Review: Fiat's Tipo modestly ticking all the boxes
Cape Town - Family sedans are all about practicality, convenience and good fuel consumption.
Fiat's new Tipo takes on the established players in the market such as the Toyota Corolla, Volkswagen Jetta and the Honda Ballade.
After a week of testing the Tipo, Rouel van Nelson says it's a vehicle that ticks all the boxes for the right reasons and here’s why.
First impressions – At first glance
The Tipo 1.4 16v Fire presents a somewhat timid outward appearance, understated in its looks department. That however is not necessarily a bad thing as one could argue that simple is better, less is more etc.
The vehicle is well put together with 17’’ alloys, chrome details and a sleek chrome grille, adding a dash of elegance to the laid-back look of the car. As for the rear end, the Tipo features classy LED rear lights with a chrome panel across the boot.
In a nutshell, the Tipo may not turn heads. However it has decent looks with no unnecessary detailing. It is a family orientated vehicle after all.
There’s always room
Inside the shell of the car, there is room and lots of it. When it comes to the driver’s and passenger’s seats, one does not get the feeling of being cramped or ones knees being squashed up close to the dashboard.
The seating is relatively comfortable and although it does not come with leather upholstery, it is neatly put together.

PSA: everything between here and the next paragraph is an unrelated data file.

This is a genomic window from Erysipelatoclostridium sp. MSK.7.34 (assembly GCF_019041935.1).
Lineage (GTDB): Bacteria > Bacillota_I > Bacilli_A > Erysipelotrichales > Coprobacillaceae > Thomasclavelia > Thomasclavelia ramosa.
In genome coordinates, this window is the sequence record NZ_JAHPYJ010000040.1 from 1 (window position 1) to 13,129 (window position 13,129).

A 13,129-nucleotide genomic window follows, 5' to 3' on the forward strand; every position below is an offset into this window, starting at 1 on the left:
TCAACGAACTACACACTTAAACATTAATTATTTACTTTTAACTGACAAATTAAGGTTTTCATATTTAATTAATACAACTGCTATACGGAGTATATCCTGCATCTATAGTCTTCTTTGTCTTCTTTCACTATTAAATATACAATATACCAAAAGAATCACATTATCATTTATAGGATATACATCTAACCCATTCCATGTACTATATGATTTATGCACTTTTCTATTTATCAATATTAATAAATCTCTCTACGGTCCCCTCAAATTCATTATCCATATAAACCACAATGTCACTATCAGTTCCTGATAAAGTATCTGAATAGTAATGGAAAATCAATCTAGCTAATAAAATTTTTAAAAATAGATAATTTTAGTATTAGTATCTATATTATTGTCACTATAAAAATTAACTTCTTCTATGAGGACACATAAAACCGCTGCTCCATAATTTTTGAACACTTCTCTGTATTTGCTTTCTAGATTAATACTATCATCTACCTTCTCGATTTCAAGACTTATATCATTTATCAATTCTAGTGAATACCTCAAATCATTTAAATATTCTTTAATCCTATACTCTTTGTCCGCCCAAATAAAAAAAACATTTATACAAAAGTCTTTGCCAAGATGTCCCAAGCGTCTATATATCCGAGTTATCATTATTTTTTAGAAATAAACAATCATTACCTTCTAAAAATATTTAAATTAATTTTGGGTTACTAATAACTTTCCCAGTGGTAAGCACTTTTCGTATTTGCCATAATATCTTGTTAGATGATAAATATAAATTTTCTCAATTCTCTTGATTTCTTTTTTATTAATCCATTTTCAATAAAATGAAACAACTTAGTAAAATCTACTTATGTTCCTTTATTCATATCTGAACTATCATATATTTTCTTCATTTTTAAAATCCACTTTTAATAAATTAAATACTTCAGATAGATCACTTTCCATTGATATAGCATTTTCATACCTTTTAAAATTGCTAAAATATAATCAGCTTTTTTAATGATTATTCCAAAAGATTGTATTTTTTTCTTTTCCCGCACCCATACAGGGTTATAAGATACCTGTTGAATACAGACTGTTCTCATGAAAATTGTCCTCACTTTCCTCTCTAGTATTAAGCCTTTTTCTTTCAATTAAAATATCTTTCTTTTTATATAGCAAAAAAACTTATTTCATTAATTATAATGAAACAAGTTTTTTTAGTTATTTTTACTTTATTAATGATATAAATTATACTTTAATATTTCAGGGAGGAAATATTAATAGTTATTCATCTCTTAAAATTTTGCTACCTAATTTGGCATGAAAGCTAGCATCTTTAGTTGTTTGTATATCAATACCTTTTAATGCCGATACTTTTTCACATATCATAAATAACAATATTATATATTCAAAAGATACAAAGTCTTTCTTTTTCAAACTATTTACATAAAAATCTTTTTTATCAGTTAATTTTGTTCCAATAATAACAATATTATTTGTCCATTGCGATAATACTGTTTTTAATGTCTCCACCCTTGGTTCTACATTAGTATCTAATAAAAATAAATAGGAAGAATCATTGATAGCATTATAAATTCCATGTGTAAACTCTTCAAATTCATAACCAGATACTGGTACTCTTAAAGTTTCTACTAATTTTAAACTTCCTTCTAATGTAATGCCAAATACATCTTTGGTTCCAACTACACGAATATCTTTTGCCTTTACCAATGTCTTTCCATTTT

The backseat has ample room and will seat three people with ease and boasts what can be considered a marquee feature of the car, a 520 litre boot. The Tipo sports a broad and deeply set boot, which would be great should a family plan a holiday or getaway of some sorts.
A comfortable drive, just one drawback
Upon testing the Tipo, there was nothing to suggest that there was anything wrong with the drive. If anything, driving the Tipo proved to be rather relaxing, easy and tranquil. The four-cylinder 1.4 16v Fire is the entry-level petrol engine, delivering 70kW/127Nm, combined with a six-speed manual gearbox. It might not sound much but it is enough when a push is needed in an overtaking situation.
One of the drawbacks regarding the drivetrain of the car is that of the sixth gear. It could be deemed as a gear to cruise in; however, one gets the exact same feeling while driving in fifth gear. There simply are not enough horses left to gallop in the sixth gear.
With the Tipo being an unfamiliar competitor in the world of family sedans, you would be pleased to know it’s pretty kind to the wallet in comparison to its rivals.
Price – R229 900
Prices of well-known family sedans
It’s cheaper than all the above mentioned vehicles and it offers every basic need required of a family sedan.
Well put together, value for money
In conclusion, the Tipo is a car unflattering to the eye, however, it was never made for that purpose. It ticks all the boxes at a basic level and is well put together from the drive, to the interior to the exterior.